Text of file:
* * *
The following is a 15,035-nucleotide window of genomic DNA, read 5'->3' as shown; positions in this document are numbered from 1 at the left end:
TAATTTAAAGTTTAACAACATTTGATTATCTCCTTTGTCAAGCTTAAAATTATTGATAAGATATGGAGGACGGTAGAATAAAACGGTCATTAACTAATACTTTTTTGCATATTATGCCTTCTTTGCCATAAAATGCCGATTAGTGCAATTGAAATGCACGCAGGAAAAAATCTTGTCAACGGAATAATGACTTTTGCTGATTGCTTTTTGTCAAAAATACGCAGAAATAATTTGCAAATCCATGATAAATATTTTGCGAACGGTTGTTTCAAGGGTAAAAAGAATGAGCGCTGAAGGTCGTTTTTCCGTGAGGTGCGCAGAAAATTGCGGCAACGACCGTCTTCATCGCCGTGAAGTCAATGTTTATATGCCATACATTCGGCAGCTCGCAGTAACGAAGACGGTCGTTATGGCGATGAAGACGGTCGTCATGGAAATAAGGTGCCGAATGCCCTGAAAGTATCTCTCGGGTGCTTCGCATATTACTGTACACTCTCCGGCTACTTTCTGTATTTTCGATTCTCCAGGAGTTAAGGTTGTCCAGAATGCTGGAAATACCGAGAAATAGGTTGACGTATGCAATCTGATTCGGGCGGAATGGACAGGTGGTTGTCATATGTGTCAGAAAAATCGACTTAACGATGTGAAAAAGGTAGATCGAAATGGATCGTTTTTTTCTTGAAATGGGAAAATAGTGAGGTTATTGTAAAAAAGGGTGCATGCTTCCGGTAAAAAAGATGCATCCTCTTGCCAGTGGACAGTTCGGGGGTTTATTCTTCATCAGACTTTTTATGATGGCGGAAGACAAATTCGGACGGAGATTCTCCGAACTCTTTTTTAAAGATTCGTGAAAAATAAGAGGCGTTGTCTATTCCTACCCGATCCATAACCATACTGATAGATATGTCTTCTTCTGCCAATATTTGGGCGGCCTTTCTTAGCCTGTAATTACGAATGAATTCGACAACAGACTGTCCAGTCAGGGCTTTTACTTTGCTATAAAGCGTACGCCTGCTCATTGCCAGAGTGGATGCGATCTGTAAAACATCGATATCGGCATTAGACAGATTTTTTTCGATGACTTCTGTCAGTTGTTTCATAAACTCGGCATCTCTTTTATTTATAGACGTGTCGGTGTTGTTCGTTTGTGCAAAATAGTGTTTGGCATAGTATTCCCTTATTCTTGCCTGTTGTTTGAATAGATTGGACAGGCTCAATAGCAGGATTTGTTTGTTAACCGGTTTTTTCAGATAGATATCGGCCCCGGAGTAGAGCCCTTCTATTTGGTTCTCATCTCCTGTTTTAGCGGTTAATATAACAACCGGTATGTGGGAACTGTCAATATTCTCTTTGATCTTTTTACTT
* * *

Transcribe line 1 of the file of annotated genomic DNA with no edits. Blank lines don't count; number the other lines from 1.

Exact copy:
The following is a 15,035-nucleotide window of genomic DNA, read 5'->3' as shown; positions in this document are numbered from 1 at the left end: